Seed Library

Seed Library

What is the Seed Library?

Blueberry in a pile of seed packages.

Our Seed Library is a free service of the Hanover Public Library. You do not need to be a member to enjoy this service. Our aim is to foster well being and community through the sharing of resources. Just like a Public Library, a Seed Library works on the basis of borrowing seeds for free. You can return any unused seeds back to the Library as long as they are in their original package. We provide a wide range of organic and heirloom vegetables, flowers and herbs. Looking for something specific? Ask the front desk staff today!

How Does it Work?

Visitors are allowed to take up to 5 packets of seeds per visit. This allows us to service as many people as possible. Select any combination of up to 5 packages, then use the provided check-out cards to write the types of seeds you are taking and hand the card into the front desk staff. This allows us to keep track of what we need to replenish.

How do I “Return” my seeds?

We will take back any unused seeds as long as they are dry, clean and in the original package. We also can accept any donations of new packages of seeds including: vegetables, herbs, flowers and fruits. You can drop off your donations to the Library front desk staff.

Why do we need a Seed Library?

According to the Grey Bruce Public Health Unit 1 in 6 households in Grey-Bruce are food insecure. They also reported that 1 in 5 children living in Grey-Bruce live in a food insecure household. Being food insecure means that these households do not have enough money to buy food. By having a free Seed Library and providing the community with the knowledge and tools to grow their own food, we can begin to reduce the number of suffering families and create a food stable community.

Pepperjack sits behind a growing stock of basil.

Growing Tips!

Some Seeds like to be started indoors

  • Start these seeds inside according to the time on the packet. Plant them in good quality soil near a bright window or light source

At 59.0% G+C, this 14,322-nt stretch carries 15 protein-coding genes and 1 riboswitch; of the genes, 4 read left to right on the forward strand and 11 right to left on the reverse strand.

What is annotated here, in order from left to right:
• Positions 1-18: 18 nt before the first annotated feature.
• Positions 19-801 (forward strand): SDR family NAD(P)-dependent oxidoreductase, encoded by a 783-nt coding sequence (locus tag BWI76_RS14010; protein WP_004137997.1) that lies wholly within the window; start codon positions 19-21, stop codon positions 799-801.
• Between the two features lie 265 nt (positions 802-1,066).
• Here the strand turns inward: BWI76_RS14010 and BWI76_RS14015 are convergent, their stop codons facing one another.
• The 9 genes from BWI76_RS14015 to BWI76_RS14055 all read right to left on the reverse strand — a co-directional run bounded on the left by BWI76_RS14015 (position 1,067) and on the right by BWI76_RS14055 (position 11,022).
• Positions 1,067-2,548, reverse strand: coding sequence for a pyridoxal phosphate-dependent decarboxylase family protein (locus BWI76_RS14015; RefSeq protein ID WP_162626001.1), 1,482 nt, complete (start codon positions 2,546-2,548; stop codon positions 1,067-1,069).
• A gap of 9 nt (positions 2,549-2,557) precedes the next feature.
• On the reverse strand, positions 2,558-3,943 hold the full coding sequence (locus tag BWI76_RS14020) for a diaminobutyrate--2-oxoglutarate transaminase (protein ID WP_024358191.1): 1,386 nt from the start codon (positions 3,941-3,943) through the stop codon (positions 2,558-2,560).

• Before you take your plants fully outside they need to be hardened off. This means taking them outside for a few hours each day gradually increasing the length of time. This allows them to be exposed to wind and sun which will toughen them up.
  • Examples: Tomatoes, Peppers, Celery and Eggplant.

Plants like Space

  • Start these plants outside as directed on the packet.
  • Example: Peas, Carrots, Corn and Onions.

Some seeds like to be started outdoors

  • In small spaces only plant 1 of each type of plant. Ex. one pepper plant and one tomato plant
  • In larger spaces keep different varieties of the same plant away from each other to avoid cross pollination

List of seeds currently available

  • Beans
  • Beets
  • Cabbage
  • Carrots
  • Cauliflower
  • Celery
  • Corn
  • Cucumber
  • Eggplant
  • Flowers
  • Herbs
  • Kohl Rabi
  • Leafy Greens
  • Leeks
  • Melons
  • Onions
  • Peas
  • Peppers
  • Pumpkin
  • Radishes 
  • Rutabaga 
  • Sprouts
  • Swiss Chard
  • Squash 
  • Tomatoes
  • Turnip, 
  • Zucchini 

Online Presentation of Wild, Weird and Wacky Weather with David T. Chapman

Wild, Weird and Wacky Weather with David T. Chapman

Join in online, anytime for a virtual presentation of Wild, Weird and Wacky Weather. In a country that is so vast and surrounded by large oceans, it is no wonder we have some of the most interesting weather in the world. It offers such a variety all year round because of its terrain, temperature variations and location. Learn about Fallstreak Holes, Superior Mirages and discover how far south the Aurora Borealis can actually be seen. This presentation covers North America’s weather uniqueness, power and beauty all wrapped into one. The presentation link will be available until March 31st, 2022. We are excited to bring you this engaging, fact-filled presentation that you may enjoy again and again! Free on behalf of Hanover Public Library.

Click on the YouTube Video Link here:

About David T. Chapman

David started doing photography at the age of 16. He is self-taught in the art of photography and has been pursuing his career professionally since the age of eighteen. David learned at a very young age from his father to appreciate his environment in the surrounding countryside. David likes to seek out unusual examples of nature such as albino robins, ice crystal formations and frozen water droplets. To date he has found multi-petalled Ontario trilliums, the highest of which had 33 petals. David is also a professional speaker and enjoys entertaining and educating a good crowd. His main areas of expertise are Weather/Aurora Borealis, Local Interests and Ontario Scenery of Ontario, Birds and Wildlife.